Disruption is the name of the game for industry icon and MakeLoveNotPorn founder Cindy Gallop. An ad industry veteran and one of the most vocal firebrands on issues of injustice and equity on Madison Avenue, Gallop has also been an apt future-spotter, standing behind some of the most game-changing ideas in business, including the 3% Movement and We Are Rosie. Bennett D. Bennett, former The Drum writer and principal at creative consultancy Aerialist, sits down with the maven to discuss the best ways to disrupt aging, what she’d blow up next, and how anyone can see a future-molding idea.
Why has corporate America dropped the ball on ageism as an important part of the diversity, equity, and inclusion conversation?
Corporate America never picked up the ball in the first place. Ageism has long been the one ‘ism’ less focused on – and yet it’s the one ‘ism’ that applies to all of us, at every point along the age spectrum. Being deemed ‘too young’ in the workplace can be just as problematic as being deemed ‘too old’ – especially for women.
What Corporate America is missing out on, is that older people are the key to huge business success. Hiring and promoting older people – or, as I like to call us, ‘experts’ – is incredibly time- and cost-efficient for every business, because when we’ve been ‘round the block a million times, nothing fazes us, we know exactly what to do in any challenging business scenario, and we know how to do it quickly.
The future of the US economy would be dramatically favorably impacted if every business embraced, valued, and promoted older people.
You’ve been one of the most prominent faces in this discussion, even working with AARP and Refinery29 last year for their #DisruptAging campaign. How important was it for that conversation, for those two platforms to help make that stand?
When AARP hired me as a #DisruptAging influencer and ambassador, they kindly gave me the choice of where I wanted to focus our partnership, and I had no hesitation – I immediately identified challenging and changing ageism in the advertising industry as crucial, because our industry is such a key force in popular culture.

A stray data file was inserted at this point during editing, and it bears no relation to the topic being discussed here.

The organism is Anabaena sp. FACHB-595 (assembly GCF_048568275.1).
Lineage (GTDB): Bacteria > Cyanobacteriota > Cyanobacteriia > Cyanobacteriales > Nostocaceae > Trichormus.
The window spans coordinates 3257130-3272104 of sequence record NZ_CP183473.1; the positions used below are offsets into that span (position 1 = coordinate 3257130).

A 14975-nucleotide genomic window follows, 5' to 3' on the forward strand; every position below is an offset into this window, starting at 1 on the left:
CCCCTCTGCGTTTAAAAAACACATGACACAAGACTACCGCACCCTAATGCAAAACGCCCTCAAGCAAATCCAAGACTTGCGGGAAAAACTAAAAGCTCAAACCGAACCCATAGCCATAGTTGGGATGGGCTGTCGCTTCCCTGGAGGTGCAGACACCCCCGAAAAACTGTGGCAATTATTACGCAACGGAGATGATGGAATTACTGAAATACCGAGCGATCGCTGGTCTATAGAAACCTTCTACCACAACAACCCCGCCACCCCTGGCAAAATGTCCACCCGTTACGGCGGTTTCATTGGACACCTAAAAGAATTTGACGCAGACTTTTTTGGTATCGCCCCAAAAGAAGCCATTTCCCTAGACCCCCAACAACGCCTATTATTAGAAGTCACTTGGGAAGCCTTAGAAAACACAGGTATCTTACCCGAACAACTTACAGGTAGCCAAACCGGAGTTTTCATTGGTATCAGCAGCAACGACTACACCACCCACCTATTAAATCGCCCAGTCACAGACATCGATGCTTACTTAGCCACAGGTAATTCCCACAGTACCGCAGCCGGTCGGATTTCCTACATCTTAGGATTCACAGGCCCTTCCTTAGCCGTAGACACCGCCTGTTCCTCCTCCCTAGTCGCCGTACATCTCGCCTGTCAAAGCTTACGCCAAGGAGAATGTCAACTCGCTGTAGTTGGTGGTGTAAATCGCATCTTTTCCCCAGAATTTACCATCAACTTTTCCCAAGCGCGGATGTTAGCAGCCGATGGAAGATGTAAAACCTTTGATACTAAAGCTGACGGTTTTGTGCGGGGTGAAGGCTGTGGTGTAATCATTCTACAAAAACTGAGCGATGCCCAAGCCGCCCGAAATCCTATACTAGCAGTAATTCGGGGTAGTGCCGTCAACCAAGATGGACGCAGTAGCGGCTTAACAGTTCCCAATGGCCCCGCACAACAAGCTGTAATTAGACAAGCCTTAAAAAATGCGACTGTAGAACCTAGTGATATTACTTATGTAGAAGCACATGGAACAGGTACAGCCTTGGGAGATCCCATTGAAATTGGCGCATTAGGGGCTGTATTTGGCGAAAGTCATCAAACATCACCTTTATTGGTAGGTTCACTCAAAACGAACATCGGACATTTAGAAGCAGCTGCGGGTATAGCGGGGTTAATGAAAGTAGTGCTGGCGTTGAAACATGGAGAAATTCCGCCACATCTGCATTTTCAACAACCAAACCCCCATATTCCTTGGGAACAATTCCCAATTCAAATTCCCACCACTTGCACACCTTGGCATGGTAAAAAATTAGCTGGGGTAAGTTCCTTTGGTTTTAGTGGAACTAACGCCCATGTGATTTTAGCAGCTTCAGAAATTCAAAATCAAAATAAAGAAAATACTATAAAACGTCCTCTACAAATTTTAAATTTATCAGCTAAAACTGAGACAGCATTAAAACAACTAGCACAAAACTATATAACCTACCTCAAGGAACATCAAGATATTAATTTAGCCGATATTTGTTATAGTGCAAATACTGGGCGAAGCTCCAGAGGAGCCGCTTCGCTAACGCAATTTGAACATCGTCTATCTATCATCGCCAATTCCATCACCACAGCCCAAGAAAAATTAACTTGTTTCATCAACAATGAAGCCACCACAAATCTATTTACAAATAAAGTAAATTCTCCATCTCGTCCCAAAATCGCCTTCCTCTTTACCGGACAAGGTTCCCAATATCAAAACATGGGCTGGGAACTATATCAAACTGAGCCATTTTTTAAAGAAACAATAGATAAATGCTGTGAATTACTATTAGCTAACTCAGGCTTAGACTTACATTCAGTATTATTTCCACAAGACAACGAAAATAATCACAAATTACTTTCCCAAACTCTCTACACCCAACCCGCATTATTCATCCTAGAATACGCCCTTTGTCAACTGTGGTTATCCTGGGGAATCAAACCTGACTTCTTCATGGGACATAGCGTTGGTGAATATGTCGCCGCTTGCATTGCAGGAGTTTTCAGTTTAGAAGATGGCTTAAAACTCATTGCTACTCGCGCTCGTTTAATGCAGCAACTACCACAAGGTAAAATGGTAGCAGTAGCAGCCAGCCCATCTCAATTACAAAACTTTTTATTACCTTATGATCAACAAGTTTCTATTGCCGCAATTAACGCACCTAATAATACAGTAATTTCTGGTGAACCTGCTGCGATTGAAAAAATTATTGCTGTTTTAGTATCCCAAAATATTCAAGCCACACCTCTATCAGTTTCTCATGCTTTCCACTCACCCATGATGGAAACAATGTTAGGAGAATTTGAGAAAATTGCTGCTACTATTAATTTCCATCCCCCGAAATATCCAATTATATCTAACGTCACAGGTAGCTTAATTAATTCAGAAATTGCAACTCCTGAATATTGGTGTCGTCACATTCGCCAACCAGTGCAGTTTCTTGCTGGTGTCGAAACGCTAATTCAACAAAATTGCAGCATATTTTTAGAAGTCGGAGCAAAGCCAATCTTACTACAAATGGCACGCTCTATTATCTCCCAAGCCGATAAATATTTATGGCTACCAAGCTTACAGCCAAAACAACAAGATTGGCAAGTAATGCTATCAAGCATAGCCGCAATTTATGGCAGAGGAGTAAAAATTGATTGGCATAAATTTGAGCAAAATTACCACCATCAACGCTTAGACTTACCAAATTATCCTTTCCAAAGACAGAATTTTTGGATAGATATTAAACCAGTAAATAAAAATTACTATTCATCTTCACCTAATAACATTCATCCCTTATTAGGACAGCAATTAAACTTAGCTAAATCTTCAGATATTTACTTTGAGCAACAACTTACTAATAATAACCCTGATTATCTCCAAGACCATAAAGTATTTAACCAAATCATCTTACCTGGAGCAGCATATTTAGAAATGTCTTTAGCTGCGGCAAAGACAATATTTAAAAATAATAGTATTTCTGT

When we end ageism in the ad industry, we end ageism in advertising. And when we end ageism in advertising, we help end ageism in society as a whole. So it was great to have AARP and Refinery29 partner on that initiative, which resulted in identifying this action plan for the ad industry: and I very much hope that we can do more together going forwards.
Voices like yours, Derek Walker’s, and others have led the charge on Twitter. How has using this platform helped decentralize thought leadership, and what tips do you have for other older professionals who want to have a voice?
Twitter is my favorite social media channel for picking up on the news of the day, finding great analysis and observations, uncovering fascinating stories and information, connecting with others, and putting out there whatever you want to put out there. It’s also great for making things happen – you can get to anybody you want to get to on Twitter.